There is much to explore in London but even the most typical of sights are incredible experiences.
By Savannah Simmons, Opinion Editor
Days expected to be the most simple are always the most fun and this became true on our trip to London when a sightseeing cab ride became the highlight of our art filled trip.
This summer, I decided to go on a trip with my boyfriend, Sam, and our friend, Justin, to see one of our favorite artists, Keith Haring, and to have an adventure together in a new place we hadn’t been before. When October rolled around, it was finally time to embark on our long-awaited vacation we had spent so much time planning out.
The first shock of being in London is that the traffic is on the left side of the road and let me tell you, this is not easy to get used to. Driving with your cabbie, you will think you have got it down, but the second he makes a right hand turn, crossing traffic, you are shocked again remembering that you are abroad.
Our main and favorite cabbie was a guy named, Mick. We had made plans with him before hand to pick us up from the airport, have a day of sightseeing and take us back to the airport when our trip wrapped, which was a real bonus for us. Sam’s parents had used him before on a recent trip to London and said that it would be a great way for us to see the city in a different way. Mick’s London day would soon become my favorite day of the week but first, we had our spreadsheet full of activities to do.
Like every tourist, of course, we had to go enjoy some tea. We picked a place called Sketch London which has a beautiful dining room decorated with work from the British artist David Shrigley. His quirky drawings line the baby pink walls and offer something new to see every time you glance up. The teas were delicious and their vegan food, unfortunately, was terrible but having a cool drink at the bar while waiting for our table, sitting in that remarkable dining room and walking into the futuristically colourful bathroom, made for an amazing experience.
We ventured up to Liverpool for a few days to see the Keith Haring exhibit at the Tate Museum, and, once again, we were beyond impressed. The vast exhibit featured more of his works than we imagined which was a great surprise. There were compositions and videos from when he was in art school, tiny pamphlets he had scribbled on, preserved chalk drawings from the subways and enormous pieces from his anti-aparthied and AIDS awareness messages.
The bright colors and loud messages from the works of Haring were incredible to see up close. Keith Haring was an artist and activist in the 80s who constantly made street art in New York. We were excited about seeing this exhibit, as it was the catalyst to us going on this trip, and it surpassed our expectations.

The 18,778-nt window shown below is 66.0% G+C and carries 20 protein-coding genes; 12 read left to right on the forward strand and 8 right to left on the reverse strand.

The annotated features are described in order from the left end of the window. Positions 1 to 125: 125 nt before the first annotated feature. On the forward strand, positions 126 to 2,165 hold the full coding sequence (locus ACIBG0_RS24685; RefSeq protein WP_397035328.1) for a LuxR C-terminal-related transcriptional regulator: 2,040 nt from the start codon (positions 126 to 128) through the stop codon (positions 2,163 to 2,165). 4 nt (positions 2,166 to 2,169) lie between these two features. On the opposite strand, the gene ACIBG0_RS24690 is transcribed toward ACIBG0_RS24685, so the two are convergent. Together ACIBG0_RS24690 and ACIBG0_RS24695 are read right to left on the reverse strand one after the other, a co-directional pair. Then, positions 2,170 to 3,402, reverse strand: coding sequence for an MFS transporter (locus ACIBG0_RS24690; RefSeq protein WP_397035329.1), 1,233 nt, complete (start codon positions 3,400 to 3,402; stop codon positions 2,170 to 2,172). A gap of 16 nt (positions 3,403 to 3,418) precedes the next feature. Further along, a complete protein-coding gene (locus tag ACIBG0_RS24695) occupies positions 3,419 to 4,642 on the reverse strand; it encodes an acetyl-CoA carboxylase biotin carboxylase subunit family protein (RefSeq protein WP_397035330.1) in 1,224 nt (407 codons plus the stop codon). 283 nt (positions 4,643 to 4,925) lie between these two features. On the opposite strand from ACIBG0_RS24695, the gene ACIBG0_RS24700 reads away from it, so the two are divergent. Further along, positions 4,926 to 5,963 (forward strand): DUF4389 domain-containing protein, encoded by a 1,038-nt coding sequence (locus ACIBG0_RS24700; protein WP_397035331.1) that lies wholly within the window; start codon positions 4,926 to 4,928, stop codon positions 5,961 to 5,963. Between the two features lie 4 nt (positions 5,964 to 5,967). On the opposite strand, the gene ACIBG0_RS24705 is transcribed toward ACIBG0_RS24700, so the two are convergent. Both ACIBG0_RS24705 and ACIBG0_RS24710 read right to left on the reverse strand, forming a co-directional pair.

Even though we were blown away by the art, our cab driver, Mick, was the star of the trip. One of the most impressive things I learned on this trip was that cab drivers have to be well versed on the roads and that it can take two years or more to pass the test to become a driver. Most cabbies do not use Google maps because they have the roads memorized so well that when you give them an address, they can change routes on the fly, take small alleys and pop up at your destination easily.
Mick took us on a nine-hour sightseeing tour where we learned about the landmarks of London. All day we were hopping in and out of his black cab which was surprisingly roomy and had an amazing turn radius. We followed Mick around who was easy to spot in his shirt with the flag of Great Britain on it and learned details about each place we were at by listening to Mick’s fun facts and stories while looking at pictures on his tablet.
Some of the sights were Tower Bridge, where President Clinton crossed as the bridge went up causing panic within his security team as they were stuck waiting, Saint Paul’s Cathedral, where Princess Diana and Prince Charles got married because (it can hold more people than Westminster Abbey where royals usually have their weddings), and Abbey Road Studios where The Beatles recorded almost all of their albums and crossed the road imitating their Abbey Road album cover.
Going out and seeing all of these sights for the entire day, I thought, would be a long drawn-out process but the knowledge Mick had and how he taught us through his interesting stories, familiar humor and bits of wacky history made our tour day with him the best day of the trip. We were in Mick’s cab from 9 to 6 and were never not fully alert, listening or asking questions ourselves about the fascinating city around us.
A great deal of his knowledge came from his studies to be a cab driver and from classes he took in preparation for the London Olympics. The city wanted to promote itself by having their drivers be able to educate their tourist passengers on their trips during the games. To do so, they offered weekly classes for them to attend months before the masses showed up.
Walking around the city, the museums, tea and driving with Mick all made for a different enjoyable experience that I am so happy to have had. A trip is always a bummer to wrap up but leaves me with a whole list of new things to explore when I have the chance to go back and makes me want to venture out into the world and see what other places have to offer. After coming back from this London trip, I cannot wait for the next adventure abroad.